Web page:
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Assessment of the functional role of tree diversity: the multi-site FORBIO experiment

Kris Verheyen UGent, Kris Ceunen UGent, Evy Ampoorter UGent, Lander Baeten UGent, Bernard Bosman, Etienne Branquart, Monique Carnol, Hans De Wandeler, Jean-Claude Grégoire, Pierre Lhoir, et al. (2013) PLANT ECOLOGY AND EVOLUTION. 146(1). p.26-35
abstract
Context - During the last two decades, functional biodiversity research has provided strong support for the hypothesis that more biodiverse ecosystems have the potential to deliver more and better services. However, most empirical support for this hypothesis comes from simple structured communities that are relatively easy to manipulate. The impact of forest biodiversity on forest ecosystem functioning has been far less studied. Experiment design - In this paper, we present the recently established, large-scale FORBIO experiment (FORest BIOdiversity and Ecosystem Functioning), specifically designed to test the effects of tree species diversity on forest ecosystem functioning. FORBIO's design matches with that of the few other tree diversity experiments worldwide, but at the same time, the FORBIO experiment is unique as it consists of a similar experimental set-up at three sites in Belgium (Zedelgem, Hechtel-Eksel and Gedinne) with contrasting edaphic and climatological characteristics. This design will help to provide answers to one of the most interesting unresolved questions in functional biodiversity research, notably whether the effects of complementarity on ecosystem functioning decrease in less stressful and more productive environments. At each site, FORBIO consists of 41 to 44 plots (127 plots in total) planted with monocultures and mixtures up to four species, selected from a pool of five site-adapted, functionally different tree species. When allocating the treatments to the plots, we maximally avoided any possible covariation between environmental factors. Monitoring of ecosystem functioning already started at the Zedelgem and Gedinne sites and will start soon in Hechtel-Eksel. Multiple processes are being measured and as the trees grow older, we plan to add even more processes. Expected results - Not only basic science, but also forest management will benefit from the results coming from the FORBIO experiment, as FORBIO is, for instance, also a test case for uncommon, not well-known tree species mixtures. To conclude, FORBIO is an important ecosystem experiment that has the potential to deliver badly needed insights into the multiple relationships between biodiversity and ecosystem functioning, which will be valuable for both science and practice.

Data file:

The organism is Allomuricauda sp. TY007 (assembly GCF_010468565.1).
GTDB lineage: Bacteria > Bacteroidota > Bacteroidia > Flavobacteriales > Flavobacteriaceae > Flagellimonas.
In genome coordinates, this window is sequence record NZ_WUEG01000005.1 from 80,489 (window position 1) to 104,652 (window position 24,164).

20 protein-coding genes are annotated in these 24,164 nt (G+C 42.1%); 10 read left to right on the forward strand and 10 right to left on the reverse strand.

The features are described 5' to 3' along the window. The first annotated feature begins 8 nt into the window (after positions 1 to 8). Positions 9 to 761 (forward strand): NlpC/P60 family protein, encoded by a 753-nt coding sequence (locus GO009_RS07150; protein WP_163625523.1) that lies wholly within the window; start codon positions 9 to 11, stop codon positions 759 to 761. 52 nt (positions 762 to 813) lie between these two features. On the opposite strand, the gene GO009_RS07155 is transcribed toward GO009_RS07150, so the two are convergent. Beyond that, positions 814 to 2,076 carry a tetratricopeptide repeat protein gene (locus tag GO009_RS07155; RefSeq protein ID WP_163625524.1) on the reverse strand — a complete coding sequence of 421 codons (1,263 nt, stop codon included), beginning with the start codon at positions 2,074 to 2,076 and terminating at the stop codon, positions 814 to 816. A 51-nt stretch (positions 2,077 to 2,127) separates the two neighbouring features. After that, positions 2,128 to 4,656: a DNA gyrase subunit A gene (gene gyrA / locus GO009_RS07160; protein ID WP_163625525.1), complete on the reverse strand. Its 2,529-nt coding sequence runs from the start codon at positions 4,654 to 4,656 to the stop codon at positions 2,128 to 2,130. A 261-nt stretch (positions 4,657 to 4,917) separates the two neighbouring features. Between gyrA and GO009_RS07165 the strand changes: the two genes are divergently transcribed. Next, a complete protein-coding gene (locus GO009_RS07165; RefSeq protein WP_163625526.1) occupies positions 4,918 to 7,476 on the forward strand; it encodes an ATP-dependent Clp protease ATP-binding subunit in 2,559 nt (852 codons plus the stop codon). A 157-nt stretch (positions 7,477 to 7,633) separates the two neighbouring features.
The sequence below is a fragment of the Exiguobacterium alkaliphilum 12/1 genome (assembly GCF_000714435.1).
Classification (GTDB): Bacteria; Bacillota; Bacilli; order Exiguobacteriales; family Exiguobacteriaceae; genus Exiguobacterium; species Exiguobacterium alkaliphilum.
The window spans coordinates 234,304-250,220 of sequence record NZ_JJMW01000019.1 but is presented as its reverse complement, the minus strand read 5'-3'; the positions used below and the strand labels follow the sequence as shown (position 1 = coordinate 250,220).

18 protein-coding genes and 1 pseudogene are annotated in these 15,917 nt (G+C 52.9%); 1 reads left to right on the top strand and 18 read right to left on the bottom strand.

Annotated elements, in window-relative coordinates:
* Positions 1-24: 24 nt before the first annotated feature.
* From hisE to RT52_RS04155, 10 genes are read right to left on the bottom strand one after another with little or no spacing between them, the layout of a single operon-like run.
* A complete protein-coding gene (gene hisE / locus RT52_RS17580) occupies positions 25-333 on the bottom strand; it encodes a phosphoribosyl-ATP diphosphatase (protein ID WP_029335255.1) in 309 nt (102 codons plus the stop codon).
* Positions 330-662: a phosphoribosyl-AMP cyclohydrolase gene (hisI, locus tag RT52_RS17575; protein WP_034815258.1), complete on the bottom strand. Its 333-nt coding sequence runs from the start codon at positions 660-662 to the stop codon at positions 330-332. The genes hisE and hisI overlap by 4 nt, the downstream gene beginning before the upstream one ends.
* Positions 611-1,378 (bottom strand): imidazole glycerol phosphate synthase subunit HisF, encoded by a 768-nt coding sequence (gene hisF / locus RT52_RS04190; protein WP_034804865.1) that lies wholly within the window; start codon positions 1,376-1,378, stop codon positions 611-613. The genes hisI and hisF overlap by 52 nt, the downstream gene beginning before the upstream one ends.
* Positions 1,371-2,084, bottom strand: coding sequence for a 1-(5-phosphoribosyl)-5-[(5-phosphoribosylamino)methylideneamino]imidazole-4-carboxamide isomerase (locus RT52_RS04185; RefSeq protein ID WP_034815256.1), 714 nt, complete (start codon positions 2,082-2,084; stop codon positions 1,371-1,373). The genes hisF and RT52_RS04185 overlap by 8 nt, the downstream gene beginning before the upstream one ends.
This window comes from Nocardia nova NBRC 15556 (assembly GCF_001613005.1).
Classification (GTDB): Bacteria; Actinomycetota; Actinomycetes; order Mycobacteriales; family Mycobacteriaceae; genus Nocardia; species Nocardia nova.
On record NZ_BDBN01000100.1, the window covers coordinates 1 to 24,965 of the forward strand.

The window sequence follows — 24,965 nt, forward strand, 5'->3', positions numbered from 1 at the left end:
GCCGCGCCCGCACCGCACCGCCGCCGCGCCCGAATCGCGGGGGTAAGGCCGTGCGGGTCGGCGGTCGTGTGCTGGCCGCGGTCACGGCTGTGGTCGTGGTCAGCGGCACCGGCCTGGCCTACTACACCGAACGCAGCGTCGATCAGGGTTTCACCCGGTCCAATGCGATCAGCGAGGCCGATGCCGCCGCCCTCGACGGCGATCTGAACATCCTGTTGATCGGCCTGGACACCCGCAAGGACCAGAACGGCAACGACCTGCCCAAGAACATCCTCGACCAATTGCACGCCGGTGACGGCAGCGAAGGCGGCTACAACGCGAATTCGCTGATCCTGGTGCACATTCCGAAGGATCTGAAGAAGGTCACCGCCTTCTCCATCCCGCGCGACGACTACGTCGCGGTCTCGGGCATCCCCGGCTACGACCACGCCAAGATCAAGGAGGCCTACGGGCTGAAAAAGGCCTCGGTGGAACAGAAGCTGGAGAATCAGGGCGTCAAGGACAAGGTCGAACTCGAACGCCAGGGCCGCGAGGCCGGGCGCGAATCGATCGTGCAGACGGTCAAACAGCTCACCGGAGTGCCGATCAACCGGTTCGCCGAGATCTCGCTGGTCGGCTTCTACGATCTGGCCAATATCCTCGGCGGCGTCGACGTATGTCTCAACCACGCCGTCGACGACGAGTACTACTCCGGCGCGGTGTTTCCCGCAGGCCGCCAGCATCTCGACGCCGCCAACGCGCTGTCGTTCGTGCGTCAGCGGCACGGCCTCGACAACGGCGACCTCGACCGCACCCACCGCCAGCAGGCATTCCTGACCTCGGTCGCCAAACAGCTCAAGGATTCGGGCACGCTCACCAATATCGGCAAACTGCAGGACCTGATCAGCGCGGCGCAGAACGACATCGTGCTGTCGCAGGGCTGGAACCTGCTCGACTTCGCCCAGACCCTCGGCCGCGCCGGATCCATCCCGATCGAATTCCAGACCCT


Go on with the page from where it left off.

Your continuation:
Please use this url to cite or link to this publication:
author
organization
year
type
journalArticle (original)
publication status
published
subject
keyword
forest management, forest ecology, biodiversity-ecosystem functioning research, tree diversity, mixed forest, field experiment, FOREST DIVERSITY, PLANT DIVERSITY, BIODIVERSITY EXPERIMENT, PRODUCTIVITY, TEMPERATE, COMPLEMENTARITY, DECOMPOSITION, COMMUNITIES, MECHANISMS, RICHNESS
journal title
PLANT ECOLOGY AND EVOLUTION
Plant Ecol. Evol.
volume
146
issue
1
pages
26 - 35
Web of Science type
Article
Web of Science id
000316092100003
JCR category
PLANT SCIENCES
JCR impact factor
0.96 (2013)
JCR rank
123/199 (2013)
JCR quartile
3 (2013)
ISSN
2032-3913
DOI
10.5091/plecevo.2013.803
language
English
UGent publication?
yes
classification
A1
copyright statement
I have transferred the copyright for this publication to the publisher
id
3205805
handle
http://hdl.handle.net/1854/LU-3205805
date created
2013-05-02 10:11:24
date last changed
2017-03-02 14:59:52
@article{3205805,
  abstract     = {Context - During the last two decades, functional biodiversity research has provided strong support for the hypothesis that more biodiverse ecosystems have the potential to deliver more and better services. However, most empirical support for this hypothesis comes from simple structured communities that are relatively easy to manipulate. The impact of forest biodiversity on forest ecosystem functioning has been far less studied.